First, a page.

Post compulsory education

Upper secondary education

As far as upper secondary general education is concerned, a reform applied from school years 2010/2011 has introduced a systematization of upper secondary schools, in order to make clearer and more transparent the existing educational supply to students and parents, hereby counteracting a trend which in the last decades had produced - by means of experimentations - a huge number of different upper secondary school paths

Post-secondary non-tertiary education

Post-secondary non-tertiary is available within the “higher technical education and training system” (Istruzione e Formazione Tecnica Superiore – IFTS). It offers

  • higher technical education and training pathways
  • courses provided by Higher Technical Institutes (Istituti Tecnici Superiori – ITS).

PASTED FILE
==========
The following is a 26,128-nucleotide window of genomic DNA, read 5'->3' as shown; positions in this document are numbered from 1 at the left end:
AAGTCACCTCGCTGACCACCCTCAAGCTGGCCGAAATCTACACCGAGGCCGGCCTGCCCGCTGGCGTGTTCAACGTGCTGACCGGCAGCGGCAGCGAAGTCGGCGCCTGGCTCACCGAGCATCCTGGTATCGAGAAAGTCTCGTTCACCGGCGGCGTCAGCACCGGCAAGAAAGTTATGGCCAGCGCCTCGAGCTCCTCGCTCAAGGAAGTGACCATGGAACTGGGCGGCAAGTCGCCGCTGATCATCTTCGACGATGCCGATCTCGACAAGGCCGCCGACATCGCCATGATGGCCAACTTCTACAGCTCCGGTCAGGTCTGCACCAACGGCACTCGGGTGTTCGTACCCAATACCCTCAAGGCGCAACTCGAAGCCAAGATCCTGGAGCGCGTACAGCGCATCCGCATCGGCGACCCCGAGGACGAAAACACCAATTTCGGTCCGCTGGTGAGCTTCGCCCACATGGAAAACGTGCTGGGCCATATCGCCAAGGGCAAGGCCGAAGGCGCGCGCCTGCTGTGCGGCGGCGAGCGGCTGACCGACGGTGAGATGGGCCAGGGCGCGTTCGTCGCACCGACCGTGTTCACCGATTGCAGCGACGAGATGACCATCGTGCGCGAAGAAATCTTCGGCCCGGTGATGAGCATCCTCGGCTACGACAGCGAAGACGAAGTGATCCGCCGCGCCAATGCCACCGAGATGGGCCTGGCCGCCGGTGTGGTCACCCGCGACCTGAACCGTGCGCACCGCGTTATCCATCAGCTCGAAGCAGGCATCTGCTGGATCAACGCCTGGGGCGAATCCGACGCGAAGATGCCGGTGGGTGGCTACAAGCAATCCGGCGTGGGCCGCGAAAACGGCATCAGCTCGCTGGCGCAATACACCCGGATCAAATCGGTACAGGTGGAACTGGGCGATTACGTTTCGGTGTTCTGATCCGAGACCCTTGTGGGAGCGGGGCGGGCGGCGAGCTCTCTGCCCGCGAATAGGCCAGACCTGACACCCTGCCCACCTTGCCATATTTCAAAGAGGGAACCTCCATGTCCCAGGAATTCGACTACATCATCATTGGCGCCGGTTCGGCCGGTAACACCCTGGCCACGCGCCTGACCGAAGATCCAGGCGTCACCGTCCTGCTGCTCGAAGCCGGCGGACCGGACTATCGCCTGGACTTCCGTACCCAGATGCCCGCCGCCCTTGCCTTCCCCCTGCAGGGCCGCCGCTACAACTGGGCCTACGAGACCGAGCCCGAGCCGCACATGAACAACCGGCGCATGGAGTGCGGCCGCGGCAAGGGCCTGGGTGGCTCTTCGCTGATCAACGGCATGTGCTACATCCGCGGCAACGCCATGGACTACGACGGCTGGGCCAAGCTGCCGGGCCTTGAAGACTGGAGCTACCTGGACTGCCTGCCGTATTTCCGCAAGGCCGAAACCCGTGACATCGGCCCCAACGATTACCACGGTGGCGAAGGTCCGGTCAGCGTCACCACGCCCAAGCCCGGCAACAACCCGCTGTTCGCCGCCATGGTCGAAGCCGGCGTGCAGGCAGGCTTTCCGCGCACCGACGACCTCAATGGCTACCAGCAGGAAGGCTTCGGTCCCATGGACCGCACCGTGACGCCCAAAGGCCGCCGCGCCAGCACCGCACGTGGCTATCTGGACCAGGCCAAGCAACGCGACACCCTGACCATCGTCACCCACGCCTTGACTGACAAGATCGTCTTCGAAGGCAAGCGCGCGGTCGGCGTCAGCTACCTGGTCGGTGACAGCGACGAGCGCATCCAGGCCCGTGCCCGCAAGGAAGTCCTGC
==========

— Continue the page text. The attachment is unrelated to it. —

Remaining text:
The system is designed to speed up the access of young people to the world of work and to retrain those who already have work experience. This is done through courses which are designed to provide young people and adults (employed or otherwise) with more specific cultural knowledge and in-depth and targeted technical and vocational training.

Courses offered by the Higher Technical Institutes (ITS) are aimed at meeting the formative needs throughout the country, referred to the following 6 technological areas: energy efficiency, sustainable mobility, new technologies in life, new technologies 'made in Italy', innovative technologies for arts and cultural activities, ICT.

IFTS courses, on the contrary, are planned by the Regions within their own exclusive competences. Anyone (adults included) holding an upper secondary education leaving certificate, has access to courses offered by the High Technical Institutes (ITS) and to IFTS pathways. Access to IFTS pathways is also allowed to those in possession of a three-year vocational diploma, to those who have been admitted to the fifth year of the liceo, as well as to those who do not hold any upper secondary certification. These latter are required to hold a certification of competences acquired through previous training and working experiences undertaken after the fulfilment of compulsory education.